Osimertinib is an oral, potent, irreversible third-generation EGFR tyrosine kinase inhibitor approved for the treatment of T790M-positive NSCLC patients who failed first- or second-generation EGFR tyrosine kinase inhibitors. Interstitial lung disease (ILD) is a rare complication with osimertinib, occurring in 1% to 3% of patients. Recently, a relatively high incidence of transient asymptomatic pulmonary opacities (TAPOs), which are different from ILD, has been described. However, its clinical implication has not been fully determined yet.Methods:
We retrospectively analyzed 74 EGFR T790M mutant NSCLC patients treated with osimertinib. Serial computed tomographic findings were reviewed by a thoracic radiologist independently, and TAPO was classified according to its radiologic pattern. We also analyzed the correlation of TAPO with clinical outcomes.Results:
Among 74 patients, TAPOs were found in 15 (20.3%). The median time to TAPO development was 24.0 weeks (range, 1 to 72 weeks) and the median duration of TAPO was 6.0 weeks (range, 5 to 24 weeks) during continued osimertinib treatment. The most common radiological patterns of TAPO include cryptogenic organizing pneumonia and/or simple eosinophilic pneumonia. There was no significant difference in patient characteristics between TAPO-positive and -negative groups. The duration of exposure to osimertinib was significantly longer in TAPO-positive than -negative groups (25.0 months versus 13.0 months, p = 0.009). The median progression-free survival and the median overall survival was numerically longer in TAPO-positive than -negative groups (22 months versus 15 months for progression-free survival, p = 0.293; 37 months versus 24 months for overall survival, p = 0.059), respectively.Conclusions:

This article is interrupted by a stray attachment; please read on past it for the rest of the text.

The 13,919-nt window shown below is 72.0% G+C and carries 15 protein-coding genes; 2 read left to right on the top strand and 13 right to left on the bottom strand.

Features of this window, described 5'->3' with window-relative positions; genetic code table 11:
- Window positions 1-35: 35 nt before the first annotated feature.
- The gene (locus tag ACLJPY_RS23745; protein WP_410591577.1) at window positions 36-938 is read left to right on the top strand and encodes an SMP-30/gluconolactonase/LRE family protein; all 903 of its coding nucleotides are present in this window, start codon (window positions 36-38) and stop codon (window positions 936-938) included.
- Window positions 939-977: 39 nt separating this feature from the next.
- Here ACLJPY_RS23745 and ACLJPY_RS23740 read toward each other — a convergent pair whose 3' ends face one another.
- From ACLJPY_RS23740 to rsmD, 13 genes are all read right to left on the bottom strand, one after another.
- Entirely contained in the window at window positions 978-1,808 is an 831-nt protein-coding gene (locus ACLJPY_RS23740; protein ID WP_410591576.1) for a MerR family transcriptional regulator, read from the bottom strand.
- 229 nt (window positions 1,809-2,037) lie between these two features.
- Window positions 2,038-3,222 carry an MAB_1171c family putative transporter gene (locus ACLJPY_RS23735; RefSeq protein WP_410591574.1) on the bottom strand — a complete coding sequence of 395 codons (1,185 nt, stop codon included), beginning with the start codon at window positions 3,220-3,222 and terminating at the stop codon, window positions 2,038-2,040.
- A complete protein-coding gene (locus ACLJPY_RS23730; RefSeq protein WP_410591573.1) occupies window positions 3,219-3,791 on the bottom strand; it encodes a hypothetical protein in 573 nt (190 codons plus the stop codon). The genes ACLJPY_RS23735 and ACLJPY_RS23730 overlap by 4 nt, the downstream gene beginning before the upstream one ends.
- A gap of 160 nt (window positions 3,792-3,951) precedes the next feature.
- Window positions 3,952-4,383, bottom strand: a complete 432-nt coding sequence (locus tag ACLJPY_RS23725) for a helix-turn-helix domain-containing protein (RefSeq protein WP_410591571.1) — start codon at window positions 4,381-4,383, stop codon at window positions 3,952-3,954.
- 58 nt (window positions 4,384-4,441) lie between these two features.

TAPOs are frequently observed with osimertinib treatment and may be mistaken for isolated pulmonary progression or drug-induced ILD. Given the lack of serious clinical deterioration, it is reasonable to continue osimertinib with regular computed tomographic–scan follow-up. For further clinical validation of TAPOs, long-term follow-up and large studies are warranted.